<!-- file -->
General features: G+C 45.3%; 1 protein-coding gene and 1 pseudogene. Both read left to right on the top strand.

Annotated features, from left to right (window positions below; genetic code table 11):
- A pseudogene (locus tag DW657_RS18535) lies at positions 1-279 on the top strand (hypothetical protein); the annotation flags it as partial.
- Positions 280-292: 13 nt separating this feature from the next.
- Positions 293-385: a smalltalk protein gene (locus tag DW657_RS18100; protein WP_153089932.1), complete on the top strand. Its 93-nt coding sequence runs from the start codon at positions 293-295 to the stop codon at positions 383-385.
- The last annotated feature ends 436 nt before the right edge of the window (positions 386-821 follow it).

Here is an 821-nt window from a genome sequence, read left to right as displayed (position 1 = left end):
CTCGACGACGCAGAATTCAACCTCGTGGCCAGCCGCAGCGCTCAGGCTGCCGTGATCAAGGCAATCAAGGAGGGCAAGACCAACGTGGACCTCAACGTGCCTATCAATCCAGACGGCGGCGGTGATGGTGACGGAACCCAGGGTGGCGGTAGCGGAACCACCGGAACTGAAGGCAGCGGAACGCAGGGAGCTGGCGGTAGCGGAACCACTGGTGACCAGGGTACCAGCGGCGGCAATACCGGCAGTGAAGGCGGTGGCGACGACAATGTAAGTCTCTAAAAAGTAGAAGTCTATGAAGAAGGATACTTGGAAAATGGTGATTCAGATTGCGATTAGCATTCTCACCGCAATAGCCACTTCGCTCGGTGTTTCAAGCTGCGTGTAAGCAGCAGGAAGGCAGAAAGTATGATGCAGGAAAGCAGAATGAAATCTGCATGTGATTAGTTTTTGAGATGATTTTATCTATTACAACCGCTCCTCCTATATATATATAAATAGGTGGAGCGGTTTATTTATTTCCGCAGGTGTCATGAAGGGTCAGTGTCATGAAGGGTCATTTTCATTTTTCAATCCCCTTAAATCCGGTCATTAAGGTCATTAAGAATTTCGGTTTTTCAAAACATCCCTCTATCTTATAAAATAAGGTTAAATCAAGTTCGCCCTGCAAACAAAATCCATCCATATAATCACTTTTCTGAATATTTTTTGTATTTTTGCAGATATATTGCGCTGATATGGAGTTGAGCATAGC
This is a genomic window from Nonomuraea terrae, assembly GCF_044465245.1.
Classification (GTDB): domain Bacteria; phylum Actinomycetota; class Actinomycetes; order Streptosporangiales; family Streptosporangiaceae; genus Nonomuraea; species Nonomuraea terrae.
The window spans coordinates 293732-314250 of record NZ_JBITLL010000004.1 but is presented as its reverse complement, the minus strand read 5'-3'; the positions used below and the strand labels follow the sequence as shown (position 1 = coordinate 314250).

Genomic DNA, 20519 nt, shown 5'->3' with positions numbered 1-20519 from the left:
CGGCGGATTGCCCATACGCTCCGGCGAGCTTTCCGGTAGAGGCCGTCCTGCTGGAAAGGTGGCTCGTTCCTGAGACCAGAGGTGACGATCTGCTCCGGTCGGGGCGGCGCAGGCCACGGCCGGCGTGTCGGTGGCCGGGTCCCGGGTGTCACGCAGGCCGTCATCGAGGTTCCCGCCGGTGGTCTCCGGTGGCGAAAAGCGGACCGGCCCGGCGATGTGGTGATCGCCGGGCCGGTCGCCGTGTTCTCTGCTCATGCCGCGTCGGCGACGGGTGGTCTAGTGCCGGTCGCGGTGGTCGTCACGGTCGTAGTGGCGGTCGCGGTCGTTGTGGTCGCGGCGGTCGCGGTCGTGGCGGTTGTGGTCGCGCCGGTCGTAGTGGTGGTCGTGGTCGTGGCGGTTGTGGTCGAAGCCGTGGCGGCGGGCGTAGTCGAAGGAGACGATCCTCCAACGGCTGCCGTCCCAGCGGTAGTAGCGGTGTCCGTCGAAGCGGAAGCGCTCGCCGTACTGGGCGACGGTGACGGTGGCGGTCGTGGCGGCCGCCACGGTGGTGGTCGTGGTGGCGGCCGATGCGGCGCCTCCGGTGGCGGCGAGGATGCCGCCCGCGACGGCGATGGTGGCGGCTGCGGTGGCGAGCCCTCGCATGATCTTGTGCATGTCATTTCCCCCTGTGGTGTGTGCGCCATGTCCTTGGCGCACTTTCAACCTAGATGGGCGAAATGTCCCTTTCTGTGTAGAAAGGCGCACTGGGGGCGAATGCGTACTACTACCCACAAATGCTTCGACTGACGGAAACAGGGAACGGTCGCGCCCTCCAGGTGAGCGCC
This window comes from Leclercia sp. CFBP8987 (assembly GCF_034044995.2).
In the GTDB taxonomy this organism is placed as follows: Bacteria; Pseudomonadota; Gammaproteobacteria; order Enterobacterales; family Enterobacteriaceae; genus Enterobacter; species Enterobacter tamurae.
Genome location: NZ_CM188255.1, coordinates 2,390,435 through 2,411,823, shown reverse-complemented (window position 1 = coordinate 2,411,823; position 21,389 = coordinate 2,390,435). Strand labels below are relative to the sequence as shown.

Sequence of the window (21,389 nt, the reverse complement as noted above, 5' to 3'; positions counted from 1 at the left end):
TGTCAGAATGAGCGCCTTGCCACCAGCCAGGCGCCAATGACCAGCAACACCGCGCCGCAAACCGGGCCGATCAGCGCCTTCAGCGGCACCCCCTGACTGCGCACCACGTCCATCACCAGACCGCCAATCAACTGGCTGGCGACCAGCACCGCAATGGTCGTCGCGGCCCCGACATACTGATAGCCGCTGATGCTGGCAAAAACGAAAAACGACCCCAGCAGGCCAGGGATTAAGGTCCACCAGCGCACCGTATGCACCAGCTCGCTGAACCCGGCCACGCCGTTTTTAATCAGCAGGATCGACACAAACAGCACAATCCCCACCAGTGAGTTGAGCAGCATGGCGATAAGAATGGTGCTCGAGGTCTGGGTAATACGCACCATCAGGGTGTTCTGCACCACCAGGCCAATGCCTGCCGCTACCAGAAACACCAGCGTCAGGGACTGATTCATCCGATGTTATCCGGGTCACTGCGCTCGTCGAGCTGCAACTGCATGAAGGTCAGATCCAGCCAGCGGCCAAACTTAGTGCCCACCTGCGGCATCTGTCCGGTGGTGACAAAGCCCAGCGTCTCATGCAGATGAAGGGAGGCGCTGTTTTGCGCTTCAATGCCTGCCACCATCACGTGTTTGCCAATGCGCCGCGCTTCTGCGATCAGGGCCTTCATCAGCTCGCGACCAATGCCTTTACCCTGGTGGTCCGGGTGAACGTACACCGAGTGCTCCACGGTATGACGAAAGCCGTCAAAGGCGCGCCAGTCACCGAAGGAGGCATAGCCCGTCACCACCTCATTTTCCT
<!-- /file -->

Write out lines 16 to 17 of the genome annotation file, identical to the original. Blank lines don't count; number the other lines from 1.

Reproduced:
Genome location: NZ_CM188255.1, coordinates 2,390,435 through 2,411,823, shown reverse-complemented (window position 1 = coordinate 2,411,823; position 21,389 = coordinate 2,390,435). Strand labels below are relative to the sequence as shown.

Sequence of the window (21,389 nt, the reverse complement as noted above, 5' to 3'; positions counted from 1 at the left end):